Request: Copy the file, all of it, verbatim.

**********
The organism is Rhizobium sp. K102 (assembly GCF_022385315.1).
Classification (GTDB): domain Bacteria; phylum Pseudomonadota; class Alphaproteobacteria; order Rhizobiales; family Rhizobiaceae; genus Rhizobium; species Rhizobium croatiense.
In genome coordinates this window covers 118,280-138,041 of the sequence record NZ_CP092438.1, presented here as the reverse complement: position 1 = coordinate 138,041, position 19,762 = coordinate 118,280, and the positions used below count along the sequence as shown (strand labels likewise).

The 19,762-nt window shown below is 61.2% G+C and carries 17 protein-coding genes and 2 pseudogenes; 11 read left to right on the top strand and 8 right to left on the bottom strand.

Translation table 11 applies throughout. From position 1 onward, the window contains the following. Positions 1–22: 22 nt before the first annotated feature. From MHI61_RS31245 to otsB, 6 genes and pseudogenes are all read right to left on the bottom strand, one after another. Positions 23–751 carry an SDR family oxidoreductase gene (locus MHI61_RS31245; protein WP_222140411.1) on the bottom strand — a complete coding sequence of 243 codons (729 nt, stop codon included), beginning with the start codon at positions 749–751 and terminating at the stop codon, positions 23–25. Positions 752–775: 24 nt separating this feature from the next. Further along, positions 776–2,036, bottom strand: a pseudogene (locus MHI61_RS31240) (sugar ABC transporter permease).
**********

The organism is Rhizobium sp. K102 (assembly GCF_022385315.1).
Classification (GTDB): domain Bacteria; phylum Pseudomonadota; class Alphaproteobacteria; order Rhizobiales; family Rhizobiaceae; genus Rhizobium; species Rhizobium croatiense.
In genome coordinates this window covers 118,280-138,041 of the sequence record NZ_CP092438.1, presented here as the reverse complement: position 1 = coordinate 138,041, position 19,762 = coordinate 118,280, and the positions used below count along the sequence as shown (strand labels likewise).

The 19,762-nt window shown below is 61.2% G+C and carries 17 protein-coding genes and 2 pseudogenes; 11 read left to right on the top strand and 8 right to left on the bottom strand.

Translation table 11 applies throughout. From position 1 onward, the window contains the following. Positions 1–22: 22 nt before the first annotated feature. From MHI61_RS31245 to otsB, 6 genes and pseudogenes are all read right to left on the bottom strand, one after another. Positions 23–751 carry an SDR family oxidoreductase gene (locus MHI61_RS31245; protein WP_222140411.1) on the bottom strand — a complete coding sequence of 243 codons (729 nt, stop codon included), beginning with the start codon at positions 749–751 and terminating at the stop codon, positions 23–25. Positions 752–775: 24 nt separating this feature from the next. Further along, positions 776–2,036, bottom strand: a pseudogene (locus MHI61_RS31240) (sugar ABC transporter permease).